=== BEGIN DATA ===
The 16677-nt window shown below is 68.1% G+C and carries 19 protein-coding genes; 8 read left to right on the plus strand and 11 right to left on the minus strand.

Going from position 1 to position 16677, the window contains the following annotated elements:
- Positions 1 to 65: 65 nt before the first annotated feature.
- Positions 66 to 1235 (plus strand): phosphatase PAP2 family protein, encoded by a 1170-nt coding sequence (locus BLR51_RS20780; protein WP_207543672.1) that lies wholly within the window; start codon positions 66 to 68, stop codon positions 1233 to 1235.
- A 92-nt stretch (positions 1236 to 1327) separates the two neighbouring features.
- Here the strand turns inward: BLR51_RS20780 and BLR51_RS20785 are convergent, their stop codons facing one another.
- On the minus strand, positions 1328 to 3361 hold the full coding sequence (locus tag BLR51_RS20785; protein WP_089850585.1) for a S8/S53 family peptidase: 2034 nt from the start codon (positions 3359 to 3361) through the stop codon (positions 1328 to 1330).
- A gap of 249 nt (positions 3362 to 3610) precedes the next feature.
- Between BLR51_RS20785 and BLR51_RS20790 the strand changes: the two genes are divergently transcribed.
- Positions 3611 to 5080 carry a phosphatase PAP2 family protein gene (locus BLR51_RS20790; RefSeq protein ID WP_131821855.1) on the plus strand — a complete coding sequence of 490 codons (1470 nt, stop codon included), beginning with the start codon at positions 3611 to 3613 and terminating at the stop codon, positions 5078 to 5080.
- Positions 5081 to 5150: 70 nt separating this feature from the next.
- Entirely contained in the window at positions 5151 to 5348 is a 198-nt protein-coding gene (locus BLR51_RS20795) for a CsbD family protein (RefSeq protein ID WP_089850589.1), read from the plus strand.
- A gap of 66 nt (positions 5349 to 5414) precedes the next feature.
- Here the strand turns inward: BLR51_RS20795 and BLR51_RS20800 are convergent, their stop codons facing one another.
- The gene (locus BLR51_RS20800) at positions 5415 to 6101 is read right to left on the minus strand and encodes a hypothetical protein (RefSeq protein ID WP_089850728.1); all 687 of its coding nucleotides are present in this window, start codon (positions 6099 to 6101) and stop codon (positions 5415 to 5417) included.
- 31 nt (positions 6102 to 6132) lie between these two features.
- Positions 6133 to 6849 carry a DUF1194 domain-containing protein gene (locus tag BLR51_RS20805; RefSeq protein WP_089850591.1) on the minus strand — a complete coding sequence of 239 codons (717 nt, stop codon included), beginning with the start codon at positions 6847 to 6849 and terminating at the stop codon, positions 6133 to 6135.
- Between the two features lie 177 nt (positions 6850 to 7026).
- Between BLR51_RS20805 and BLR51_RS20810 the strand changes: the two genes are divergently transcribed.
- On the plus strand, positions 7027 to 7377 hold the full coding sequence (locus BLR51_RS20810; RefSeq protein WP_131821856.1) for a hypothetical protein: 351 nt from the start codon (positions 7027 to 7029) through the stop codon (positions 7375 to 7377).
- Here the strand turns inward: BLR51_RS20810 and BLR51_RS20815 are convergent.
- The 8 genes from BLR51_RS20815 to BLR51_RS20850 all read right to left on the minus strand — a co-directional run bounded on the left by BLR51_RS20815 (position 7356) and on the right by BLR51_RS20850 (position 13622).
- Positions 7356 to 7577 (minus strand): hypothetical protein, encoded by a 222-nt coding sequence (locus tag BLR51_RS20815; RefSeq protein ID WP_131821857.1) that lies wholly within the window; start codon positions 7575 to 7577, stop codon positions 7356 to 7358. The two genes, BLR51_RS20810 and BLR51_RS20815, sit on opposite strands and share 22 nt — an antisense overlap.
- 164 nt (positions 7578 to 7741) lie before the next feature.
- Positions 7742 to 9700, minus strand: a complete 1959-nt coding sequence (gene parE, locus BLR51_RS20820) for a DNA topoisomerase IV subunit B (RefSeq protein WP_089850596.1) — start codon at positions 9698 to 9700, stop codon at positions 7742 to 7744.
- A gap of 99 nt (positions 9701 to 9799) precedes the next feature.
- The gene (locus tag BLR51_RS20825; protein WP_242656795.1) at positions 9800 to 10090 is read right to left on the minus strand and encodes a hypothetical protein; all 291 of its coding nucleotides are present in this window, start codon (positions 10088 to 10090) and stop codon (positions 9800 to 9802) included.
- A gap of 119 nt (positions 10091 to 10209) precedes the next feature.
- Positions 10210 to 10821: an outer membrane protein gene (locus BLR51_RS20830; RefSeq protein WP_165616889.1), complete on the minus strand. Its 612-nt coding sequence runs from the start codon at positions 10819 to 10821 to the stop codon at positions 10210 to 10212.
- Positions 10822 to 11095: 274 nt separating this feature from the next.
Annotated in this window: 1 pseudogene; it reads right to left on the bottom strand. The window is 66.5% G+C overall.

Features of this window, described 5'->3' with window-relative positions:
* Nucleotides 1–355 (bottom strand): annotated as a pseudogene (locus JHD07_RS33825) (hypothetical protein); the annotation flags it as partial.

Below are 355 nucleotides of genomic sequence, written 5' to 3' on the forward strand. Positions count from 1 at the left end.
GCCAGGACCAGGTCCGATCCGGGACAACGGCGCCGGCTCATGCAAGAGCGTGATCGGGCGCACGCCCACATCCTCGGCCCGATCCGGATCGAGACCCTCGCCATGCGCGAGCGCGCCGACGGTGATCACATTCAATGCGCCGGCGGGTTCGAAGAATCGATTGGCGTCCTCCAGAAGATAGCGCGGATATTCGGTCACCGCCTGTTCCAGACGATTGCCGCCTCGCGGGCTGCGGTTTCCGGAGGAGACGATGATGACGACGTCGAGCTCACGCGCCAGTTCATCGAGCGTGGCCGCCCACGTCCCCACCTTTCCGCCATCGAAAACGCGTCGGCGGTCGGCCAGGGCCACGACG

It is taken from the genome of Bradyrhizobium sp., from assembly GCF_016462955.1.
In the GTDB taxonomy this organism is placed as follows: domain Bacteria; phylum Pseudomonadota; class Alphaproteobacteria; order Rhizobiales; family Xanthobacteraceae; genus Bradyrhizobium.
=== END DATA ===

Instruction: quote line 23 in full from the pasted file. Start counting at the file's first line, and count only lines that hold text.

- Positions 7356 to 7577 (minus strand): hypothetical protein, encoded by a 222-nt coding sequence (locus tag BLR51_RS20815; RefSeq protein ID WP_131821857.1) that lies wholly within the window; start codon positions 7575 to 7577, stop codon positions 7356 to 7358. The two genes, BLR51_RS20810 and BLR51_RS20815, sit on opposite strands and share 22 nt — an antisense overlap.